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Friday, August 27, 2010

PGFD PROFILE - Reaching the Summit of Mount Rainier

Media Contact: Mark E. Brady, Chief Spokesperson, 240-508-7930

Story by: Acting Fire Fighter/Medic Lieutenant Jaimee L. Joroff

Choosing a career as a firefighter comes with inherent and obvious challenges and dangers. There is a risk of injury and death on every call for help that you respond to. There are also many benefits and rewards by being a member of such a noble profession; to be trained to help others at possibly the worst moment in their life and the feeling of accomplishment.

It is important for firefighters to maintain their physical and mental well-being by resting and participating in enjoyable activities on days off. Many firefighters enjoy off-duty activities such as softball, hockey, skiing, fishing, cooking, gardening, coaching youth sports and travel. Some firefighters attend classes in hopes of completing advanced educational degrees, however, one firefighter, in addition to activities listed above, choose to use his time off to conquer one of the most challenging activities imaginable. To ascend and reach the top of Mount Rainier, the 14,410 foot active volcano, not the city near where he works.

Fire Fighter/Medic Technician Andrew J. Lynch successfully completed this tall task on his second attempt this year with a friend that resides in Washington State. Mt. Rainier is known as a brutal and difficult climb, whose dangers equally challenge the novice as well as the most experienced mountaineers. Mount Rainier, the most heavily glaciated peak in the contiguous United States, offers an exciting challenge to the mountaineer. Reaching the summit requires a vertical elevation gain of more than 9,000 feet over a distance of eight or more miles. Climbers must be in good physical condition and well prepared. Proper physical conditioning can offset the effects of fatigue that lead to mistakes and injuries. Weather, snow, and route conditions can change rapidly, making the difference between a pleasant and rewarding experience or tragedy.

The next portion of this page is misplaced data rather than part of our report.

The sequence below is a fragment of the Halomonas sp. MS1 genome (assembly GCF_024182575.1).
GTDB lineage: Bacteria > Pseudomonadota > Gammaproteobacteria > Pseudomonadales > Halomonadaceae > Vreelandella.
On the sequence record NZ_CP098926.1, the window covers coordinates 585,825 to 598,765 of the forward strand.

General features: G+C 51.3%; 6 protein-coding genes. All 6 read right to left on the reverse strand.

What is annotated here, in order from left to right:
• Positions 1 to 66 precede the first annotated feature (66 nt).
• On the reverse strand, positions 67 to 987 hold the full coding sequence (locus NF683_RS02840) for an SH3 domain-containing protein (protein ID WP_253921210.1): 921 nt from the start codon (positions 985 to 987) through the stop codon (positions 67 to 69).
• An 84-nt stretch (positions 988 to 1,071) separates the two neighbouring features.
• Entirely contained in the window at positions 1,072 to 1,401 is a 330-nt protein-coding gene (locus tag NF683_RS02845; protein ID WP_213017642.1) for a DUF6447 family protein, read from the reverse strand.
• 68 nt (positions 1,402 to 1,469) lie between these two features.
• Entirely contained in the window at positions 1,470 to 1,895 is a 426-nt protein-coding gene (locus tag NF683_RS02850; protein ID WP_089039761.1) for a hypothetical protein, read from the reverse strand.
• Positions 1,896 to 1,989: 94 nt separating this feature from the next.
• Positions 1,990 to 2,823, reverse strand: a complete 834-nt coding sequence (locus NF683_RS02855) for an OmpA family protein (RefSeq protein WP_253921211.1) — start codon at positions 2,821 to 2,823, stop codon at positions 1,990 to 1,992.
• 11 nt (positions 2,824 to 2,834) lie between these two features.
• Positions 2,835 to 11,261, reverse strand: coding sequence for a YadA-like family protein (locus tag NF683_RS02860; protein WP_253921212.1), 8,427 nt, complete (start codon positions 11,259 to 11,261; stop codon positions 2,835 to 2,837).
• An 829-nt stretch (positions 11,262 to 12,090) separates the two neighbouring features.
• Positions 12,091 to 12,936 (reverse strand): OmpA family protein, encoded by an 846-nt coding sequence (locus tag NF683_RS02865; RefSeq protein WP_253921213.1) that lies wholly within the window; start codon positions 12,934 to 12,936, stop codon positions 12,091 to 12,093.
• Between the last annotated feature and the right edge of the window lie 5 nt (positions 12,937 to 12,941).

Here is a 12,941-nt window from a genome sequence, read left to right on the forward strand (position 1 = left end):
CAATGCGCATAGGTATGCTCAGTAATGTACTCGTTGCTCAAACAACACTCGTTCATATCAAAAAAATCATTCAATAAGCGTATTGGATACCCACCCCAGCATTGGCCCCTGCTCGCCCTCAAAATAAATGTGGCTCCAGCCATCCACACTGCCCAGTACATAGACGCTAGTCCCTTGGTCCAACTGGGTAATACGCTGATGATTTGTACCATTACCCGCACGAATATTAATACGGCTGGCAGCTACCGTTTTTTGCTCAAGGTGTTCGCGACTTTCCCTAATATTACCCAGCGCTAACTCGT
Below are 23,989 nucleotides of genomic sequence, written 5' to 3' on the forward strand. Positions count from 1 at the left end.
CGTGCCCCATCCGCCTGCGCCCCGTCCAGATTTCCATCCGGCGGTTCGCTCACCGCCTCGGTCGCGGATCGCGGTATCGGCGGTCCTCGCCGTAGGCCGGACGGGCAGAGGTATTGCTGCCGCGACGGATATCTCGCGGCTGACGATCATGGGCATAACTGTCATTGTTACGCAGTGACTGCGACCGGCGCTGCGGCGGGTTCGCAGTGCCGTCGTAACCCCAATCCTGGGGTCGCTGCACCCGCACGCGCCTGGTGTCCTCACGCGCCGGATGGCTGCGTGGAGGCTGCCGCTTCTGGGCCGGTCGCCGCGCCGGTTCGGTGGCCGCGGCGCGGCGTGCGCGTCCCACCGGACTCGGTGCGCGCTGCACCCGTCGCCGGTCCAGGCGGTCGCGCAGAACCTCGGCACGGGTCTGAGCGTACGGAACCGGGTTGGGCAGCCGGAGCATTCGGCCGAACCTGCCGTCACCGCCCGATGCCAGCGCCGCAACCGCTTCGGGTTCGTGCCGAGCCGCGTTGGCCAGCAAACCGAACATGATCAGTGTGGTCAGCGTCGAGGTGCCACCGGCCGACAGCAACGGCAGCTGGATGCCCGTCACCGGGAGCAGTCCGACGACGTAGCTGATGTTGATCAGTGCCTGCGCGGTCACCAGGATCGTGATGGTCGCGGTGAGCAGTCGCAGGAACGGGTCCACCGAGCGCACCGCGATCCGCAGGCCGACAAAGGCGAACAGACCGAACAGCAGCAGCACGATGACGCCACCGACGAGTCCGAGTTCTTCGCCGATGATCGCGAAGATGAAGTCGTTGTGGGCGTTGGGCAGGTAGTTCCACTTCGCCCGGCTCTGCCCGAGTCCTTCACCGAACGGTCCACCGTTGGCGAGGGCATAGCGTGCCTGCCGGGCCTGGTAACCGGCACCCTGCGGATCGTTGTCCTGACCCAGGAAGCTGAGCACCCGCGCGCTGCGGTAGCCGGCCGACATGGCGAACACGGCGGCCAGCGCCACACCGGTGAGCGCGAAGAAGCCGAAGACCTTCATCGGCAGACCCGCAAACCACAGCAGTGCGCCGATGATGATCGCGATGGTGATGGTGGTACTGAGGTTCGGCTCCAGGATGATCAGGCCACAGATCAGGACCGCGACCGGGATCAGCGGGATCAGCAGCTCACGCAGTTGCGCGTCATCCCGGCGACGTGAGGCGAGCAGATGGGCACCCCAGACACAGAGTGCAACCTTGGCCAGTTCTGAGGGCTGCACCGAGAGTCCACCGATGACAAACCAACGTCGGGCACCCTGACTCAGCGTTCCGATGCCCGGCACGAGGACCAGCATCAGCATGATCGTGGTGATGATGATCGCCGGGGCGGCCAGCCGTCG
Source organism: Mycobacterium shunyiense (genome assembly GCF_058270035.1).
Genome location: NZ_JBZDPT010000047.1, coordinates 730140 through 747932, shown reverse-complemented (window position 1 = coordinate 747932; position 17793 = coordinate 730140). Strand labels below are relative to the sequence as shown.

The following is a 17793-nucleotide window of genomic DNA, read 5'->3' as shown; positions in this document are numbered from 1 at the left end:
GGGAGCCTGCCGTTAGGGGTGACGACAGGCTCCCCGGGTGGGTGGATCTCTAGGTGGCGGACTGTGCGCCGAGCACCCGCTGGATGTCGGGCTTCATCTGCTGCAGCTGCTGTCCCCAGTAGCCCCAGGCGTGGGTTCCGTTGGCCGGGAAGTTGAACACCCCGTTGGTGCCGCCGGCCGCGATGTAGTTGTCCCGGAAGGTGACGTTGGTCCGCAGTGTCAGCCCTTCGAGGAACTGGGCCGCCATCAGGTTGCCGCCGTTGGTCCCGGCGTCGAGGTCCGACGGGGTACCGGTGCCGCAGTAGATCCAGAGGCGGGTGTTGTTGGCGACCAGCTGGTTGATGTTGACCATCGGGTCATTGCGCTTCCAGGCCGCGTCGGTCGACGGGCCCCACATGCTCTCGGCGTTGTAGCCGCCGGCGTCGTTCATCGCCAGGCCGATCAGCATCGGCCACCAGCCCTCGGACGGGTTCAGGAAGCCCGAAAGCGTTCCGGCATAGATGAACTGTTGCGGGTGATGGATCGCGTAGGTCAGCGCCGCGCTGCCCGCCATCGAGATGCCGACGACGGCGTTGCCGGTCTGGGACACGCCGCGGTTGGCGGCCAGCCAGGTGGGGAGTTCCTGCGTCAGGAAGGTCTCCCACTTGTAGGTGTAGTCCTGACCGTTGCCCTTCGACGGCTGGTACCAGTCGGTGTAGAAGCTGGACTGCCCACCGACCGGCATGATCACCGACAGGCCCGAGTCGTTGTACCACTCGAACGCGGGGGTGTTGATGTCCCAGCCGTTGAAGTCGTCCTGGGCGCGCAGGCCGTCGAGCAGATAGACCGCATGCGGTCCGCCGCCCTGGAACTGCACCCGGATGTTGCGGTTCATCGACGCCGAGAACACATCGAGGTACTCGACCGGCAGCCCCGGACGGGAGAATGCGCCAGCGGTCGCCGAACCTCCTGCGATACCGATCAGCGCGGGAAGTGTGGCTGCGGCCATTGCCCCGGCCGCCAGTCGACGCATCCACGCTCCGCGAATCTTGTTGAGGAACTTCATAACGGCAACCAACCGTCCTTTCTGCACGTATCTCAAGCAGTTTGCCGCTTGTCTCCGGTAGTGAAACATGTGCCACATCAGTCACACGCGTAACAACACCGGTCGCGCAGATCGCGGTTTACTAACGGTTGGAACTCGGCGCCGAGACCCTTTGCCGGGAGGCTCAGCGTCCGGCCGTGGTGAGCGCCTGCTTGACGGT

Lynch first attempted the summit in May of 2010. The trek to the summit is typically a three day approach and it was on the final day that his team encountered severe weather and avalanche conditions and were forced to turn back. While reaching the top might seem like the ultimate challenge, their return to base camp was the real struggle for survival as Lynch and his team trekked through darkness, blinding snow, driving ice, and 80 mile per hour wind-gusts. Lynch and his team safely made it back to base camp. A week later, another climbing team would not be so lucky, becoming caught in the same conditions and buried in an avalanche. Of that team, several climbers went missing and one died.

Fire Fighter/Medic Technician Lynch returned to Deale, Maryland where he lives with his wife, Heather, and resumed his normal work routine.  Life went on knowing he "almost" made it to the top. 

Perhaps it is that firefighter spirit of "never-give-up" that that drove Lynch to remain determined to finish what he had started and he returned to Washington State in August of 2010. Joined by his friend Owen McGrane, a military Doctor stationed in Seattle Washington and who had attempted the first climb with Lynch, the two rejoined a climbing team and took on the mountain for a second attempt. This time, persistence and preparation trumped weather conditions and the team reached the elusive Summit of Mt. Rainier.

Lynch, a 10-year member of the Prince George’s County Fire/EMS Department, is assigned to the Bunker Hill Fire Station 855 which covers the areas of Brentwood, Cottage City and ironically, Mt. Rainier.

Andy Lynch is on the left and Owen McGrane is on the right at the Summit of Mount Rainier in August 2010

Fire Fighter/Medic Technician Andrew J. Lynch is a 10-year member of the
Prince George's County Fire/EMS Department.

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